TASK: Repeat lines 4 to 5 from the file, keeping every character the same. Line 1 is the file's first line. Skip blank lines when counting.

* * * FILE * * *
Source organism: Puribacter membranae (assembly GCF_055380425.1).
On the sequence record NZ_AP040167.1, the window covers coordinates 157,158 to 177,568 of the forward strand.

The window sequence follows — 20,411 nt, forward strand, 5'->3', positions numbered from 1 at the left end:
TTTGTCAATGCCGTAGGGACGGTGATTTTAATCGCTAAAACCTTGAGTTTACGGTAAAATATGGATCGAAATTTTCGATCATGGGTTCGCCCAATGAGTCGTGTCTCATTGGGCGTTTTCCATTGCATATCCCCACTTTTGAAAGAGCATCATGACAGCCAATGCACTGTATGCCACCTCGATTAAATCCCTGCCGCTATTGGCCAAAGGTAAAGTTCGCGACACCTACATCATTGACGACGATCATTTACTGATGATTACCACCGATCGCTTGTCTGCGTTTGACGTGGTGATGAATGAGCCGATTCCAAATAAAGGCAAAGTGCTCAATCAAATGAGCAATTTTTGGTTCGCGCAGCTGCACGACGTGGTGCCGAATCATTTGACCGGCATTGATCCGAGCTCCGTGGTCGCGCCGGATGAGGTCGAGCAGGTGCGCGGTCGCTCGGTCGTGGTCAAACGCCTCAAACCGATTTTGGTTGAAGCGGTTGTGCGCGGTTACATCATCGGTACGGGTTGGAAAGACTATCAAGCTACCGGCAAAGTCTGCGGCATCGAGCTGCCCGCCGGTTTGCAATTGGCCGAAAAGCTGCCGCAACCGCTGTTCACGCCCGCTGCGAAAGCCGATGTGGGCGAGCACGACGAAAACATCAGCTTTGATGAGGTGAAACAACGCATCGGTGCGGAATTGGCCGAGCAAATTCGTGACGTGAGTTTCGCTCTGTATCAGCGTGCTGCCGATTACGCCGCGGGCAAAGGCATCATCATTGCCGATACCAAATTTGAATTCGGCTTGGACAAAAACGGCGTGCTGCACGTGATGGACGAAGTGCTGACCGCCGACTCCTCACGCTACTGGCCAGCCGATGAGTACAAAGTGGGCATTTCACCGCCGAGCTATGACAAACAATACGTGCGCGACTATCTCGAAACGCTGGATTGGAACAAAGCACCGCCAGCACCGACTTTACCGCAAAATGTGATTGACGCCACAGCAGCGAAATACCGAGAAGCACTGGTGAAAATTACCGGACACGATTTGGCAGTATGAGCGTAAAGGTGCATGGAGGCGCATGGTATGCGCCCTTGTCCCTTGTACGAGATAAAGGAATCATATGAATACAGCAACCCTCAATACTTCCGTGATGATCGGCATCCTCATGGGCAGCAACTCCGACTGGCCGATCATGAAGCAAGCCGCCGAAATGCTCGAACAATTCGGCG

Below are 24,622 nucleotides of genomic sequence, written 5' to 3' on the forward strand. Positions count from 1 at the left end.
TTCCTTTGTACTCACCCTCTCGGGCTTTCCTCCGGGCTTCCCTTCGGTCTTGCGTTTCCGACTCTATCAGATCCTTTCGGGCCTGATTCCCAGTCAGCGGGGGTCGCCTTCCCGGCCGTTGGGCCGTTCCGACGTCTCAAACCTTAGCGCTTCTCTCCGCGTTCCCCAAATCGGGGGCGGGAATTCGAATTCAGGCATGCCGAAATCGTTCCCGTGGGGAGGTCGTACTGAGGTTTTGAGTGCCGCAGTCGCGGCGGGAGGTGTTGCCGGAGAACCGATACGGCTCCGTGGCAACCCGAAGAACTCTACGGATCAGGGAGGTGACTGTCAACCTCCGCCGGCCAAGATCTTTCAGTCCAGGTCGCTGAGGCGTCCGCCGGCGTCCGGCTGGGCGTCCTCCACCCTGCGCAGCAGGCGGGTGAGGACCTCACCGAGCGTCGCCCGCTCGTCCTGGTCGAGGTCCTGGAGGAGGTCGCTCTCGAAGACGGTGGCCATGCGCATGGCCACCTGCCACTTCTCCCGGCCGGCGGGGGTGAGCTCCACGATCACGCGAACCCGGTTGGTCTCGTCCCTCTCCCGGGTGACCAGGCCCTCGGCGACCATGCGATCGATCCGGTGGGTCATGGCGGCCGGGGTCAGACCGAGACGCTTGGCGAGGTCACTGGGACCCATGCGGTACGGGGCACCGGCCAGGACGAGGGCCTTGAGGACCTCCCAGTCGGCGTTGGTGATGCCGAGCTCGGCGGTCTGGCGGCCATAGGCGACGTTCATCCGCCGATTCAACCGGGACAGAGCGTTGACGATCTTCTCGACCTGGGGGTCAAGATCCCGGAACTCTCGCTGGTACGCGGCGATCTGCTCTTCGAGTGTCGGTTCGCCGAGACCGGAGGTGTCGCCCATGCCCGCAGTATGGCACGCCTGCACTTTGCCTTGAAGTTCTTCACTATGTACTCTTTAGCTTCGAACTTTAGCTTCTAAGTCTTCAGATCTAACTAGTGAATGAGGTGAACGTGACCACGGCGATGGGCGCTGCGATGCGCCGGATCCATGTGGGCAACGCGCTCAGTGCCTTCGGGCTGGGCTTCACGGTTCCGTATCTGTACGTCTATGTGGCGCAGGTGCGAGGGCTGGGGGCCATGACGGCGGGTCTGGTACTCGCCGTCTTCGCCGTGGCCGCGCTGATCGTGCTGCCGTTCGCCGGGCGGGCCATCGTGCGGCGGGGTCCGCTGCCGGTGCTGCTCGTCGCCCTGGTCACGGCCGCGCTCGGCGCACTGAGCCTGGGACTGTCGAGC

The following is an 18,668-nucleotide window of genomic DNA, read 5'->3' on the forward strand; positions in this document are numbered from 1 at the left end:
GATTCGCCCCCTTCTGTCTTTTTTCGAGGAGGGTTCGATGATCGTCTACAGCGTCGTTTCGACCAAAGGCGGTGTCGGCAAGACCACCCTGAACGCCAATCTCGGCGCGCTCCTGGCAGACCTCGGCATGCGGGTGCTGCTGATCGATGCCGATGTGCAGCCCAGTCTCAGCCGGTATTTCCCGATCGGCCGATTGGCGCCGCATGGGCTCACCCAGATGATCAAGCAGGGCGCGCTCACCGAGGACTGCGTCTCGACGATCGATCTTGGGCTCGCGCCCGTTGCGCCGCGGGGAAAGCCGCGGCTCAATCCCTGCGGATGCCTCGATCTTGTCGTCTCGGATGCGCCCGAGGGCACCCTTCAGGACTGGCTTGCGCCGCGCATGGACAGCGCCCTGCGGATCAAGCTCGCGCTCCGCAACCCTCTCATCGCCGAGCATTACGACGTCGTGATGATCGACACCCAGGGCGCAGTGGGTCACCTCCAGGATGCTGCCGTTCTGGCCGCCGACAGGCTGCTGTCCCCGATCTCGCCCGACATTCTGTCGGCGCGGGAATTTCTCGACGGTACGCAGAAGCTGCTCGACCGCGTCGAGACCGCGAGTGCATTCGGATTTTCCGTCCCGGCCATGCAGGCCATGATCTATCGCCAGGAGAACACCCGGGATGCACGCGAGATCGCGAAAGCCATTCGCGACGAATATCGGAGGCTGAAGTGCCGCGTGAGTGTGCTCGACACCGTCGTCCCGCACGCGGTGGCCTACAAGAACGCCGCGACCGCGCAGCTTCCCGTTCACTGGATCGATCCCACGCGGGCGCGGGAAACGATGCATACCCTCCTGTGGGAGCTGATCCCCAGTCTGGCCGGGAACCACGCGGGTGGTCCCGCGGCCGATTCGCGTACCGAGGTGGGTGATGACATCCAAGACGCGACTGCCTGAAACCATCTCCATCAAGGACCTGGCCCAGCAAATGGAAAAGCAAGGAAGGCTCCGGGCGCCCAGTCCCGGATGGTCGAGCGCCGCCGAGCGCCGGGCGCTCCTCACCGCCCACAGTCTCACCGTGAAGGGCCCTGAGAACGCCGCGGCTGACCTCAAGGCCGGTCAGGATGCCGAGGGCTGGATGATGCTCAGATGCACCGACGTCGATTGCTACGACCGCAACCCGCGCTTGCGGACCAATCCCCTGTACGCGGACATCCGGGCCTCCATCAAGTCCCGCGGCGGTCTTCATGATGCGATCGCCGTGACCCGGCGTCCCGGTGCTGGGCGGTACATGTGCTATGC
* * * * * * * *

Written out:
TTTGTCAATGCCGTAGGGACGGTGATTTTAATCGCTAAAACCTTGAGTTTACGGTAAAATATGGATCGAAATTTTCGATCATGGGTTCGCCCAATGAGTCGTGTCTCATTGGGCGTTTTCCATTGCATATCCCCACTTTTGAAAGAGCATCATGACAGCCAATGCACTGTATGCCACCTCGATTAAATCCCTGCCGCTATTGGCCAAAGGTAAAGTTCGCGACACCTACATCATTGACGACGATCATTTACTGATGATTACCACCGATCGCTTGTCTGCGTTTGACGTGGTGATGAATGAGCCGATTCCAAATAAAGGCAAAGTGCTCAATCAAATGAGCAATTTTTGGTTCGCGCAGCTGCACGACGTGGTGCCGAATCATTTGACCGGCATTGATCCGAGCTCCGTGGTCGCGCCGGATGAGGTCGAGCAGGTGCGCGGTCGCTCGGTCGTGGTCAAACGCCTCAAACCGATTTTGGTTGAAGCGGTTGTGCGCGGTTACATCATCGGTACGGGTTGGAAAGACTATCAAGCTACCGGCAAAGTCTGCGGCATCGAGCTGCCCGCCGGTTTGCAATTGGCCGAAAAGCTGCCGCAACCGCTGTTCACGCCCGCTGCGAAAGCCGATGTGGGCGAGCACGACGAAAACATCAGCTTTGATGAGGTGAAACAACGCATCGGTGCGGAATTGGCCGAGCAAATTCGTGACGTGAGTTTCGCTCTGTATCAGCGTGCTGCCGATTACGCCGCGGGCAAAGGCATCATCATTGCCGATACCAAATTTGAATTCGGCTTGGACAAAAACGGCGTGCTGCACGTGATGGACGAAGTGCTGACCGCCGACTCCTCACGCTACTGGCCAGCCGATGAGTACAAAGTGGGCATTTCACCGCCGAGCTATGACAAACAATACGTGCGCGACTATCTCGAAACGCTGGATTGGAACAAAGCACCGCCAGCACCGACTTTACCGCAAAATGTGATTGACGCCACAGCAGCGAAATACCGAGAAGCACTGGTGAAAATTACCGGACACGATTTGGCAGTATGAGCGTAAAGGTGCATGGAGGCGCATGGTATGCGCCCTTGTCCCTTGTACGAGATAAAGGAATCATATGAATACAGCAACCCTCAATACTTCCGTGATGATCGGCATCCTCATGGGCAGCAACTCCGACTGGCCGATCATGAAGCAAGCCGCCGAAATGCTCGAACAATTCGGCG

Below are 24,622 nucleotides of genomic sequence, written 5' to 3' on the forward strand. Positions count from 1 at the left end.